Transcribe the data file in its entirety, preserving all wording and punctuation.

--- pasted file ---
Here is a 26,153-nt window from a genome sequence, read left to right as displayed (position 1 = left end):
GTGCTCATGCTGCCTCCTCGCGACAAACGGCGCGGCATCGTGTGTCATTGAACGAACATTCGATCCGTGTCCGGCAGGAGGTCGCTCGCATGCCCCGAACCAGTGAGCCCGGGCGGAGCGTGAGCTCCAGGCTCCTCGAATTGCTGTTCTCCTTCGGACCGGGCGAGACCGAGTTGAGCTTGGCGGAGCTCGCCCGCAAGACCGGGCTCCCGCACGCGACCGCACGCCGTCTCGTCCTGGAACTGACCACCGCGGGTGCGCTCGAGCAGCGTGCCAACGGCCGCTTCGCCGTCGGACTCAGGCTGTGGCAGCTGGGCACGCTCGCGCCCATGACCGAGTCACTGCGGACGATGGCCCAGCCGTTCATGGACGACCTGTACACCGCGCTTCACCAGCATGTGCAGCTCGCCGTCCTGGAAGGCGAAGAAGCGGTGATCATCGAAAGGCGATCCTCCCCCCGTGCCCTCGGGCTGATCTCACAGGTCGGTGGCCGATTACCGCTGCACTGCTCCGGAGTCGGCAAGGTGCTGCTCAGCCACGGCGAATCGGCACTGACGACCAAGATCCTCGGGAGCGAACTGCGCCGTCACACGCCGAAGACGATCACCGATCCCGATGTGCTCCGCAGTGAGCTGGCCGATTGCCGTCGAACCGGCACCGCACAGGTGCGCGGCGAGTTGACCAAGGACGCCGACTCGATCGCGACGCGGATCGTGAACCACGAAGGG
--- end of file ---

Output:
Here is a 26,153-nt window from a genome sequence, read left to right as displayed (position 1 = left end):
GTGCTCATGCTGCCTCCTCGCGACAAACGGCGCGGCATCGTGTGTCATTGAACGAACATTCGATCCGTGTCCGGCAGGAGGTCGCTCGCATGCCCCGAACCAGTGAGCCCGGGCGGAGCGTGAGCTCCAGGCTCCTCGAATTGCTGTTCTCCTTCGGACCGGGCGAGACCGAGTTGAGCTTGGCGGAGCTCGCCCGCAAGACCGGGCTCCCGCACGCGACCGCACGCCGTCTCGTCCTGGAACTGACCACCGCGGGTGCGCTCGAGCAGCGTGCCAACGGCCGCTTCGCCGTCGGACTCAGGCTGTGGCAGCTGGGCACGCTCGCGCCCATGACCGAGTCACTGCGGACGATGGCCCAGCCGTTCATGGACGACCTGTACACCGCGCTTCACCAGCATGTGCAGCTCGCCGTCCTGGAAGGCGAAGAAGCGGTGATCATCGAAAGGCGATCCTCCCCCCGTGCCCTCGGGCTGATCTCACAGGTCGGTGGCCGATTACCGCTGCACTGCTCCGGAGTCGGCAAGGTGCTGCTCAGCCACGGCGAATCGGCACTGACGACCAAGATCCTCGGGAGCGAACTGCGCCGTCACACGCCGAAGACGATCACCGATCCCGATGTGCTCCGCAGTGAGCTGGCCGATTGCCGTCGAACCGGCACCGCACAGGTGCGCGGCGAGTTGACCAAGGACGCCGACTCGATCGCGACGCGGATCGTGAACCACGAAGGG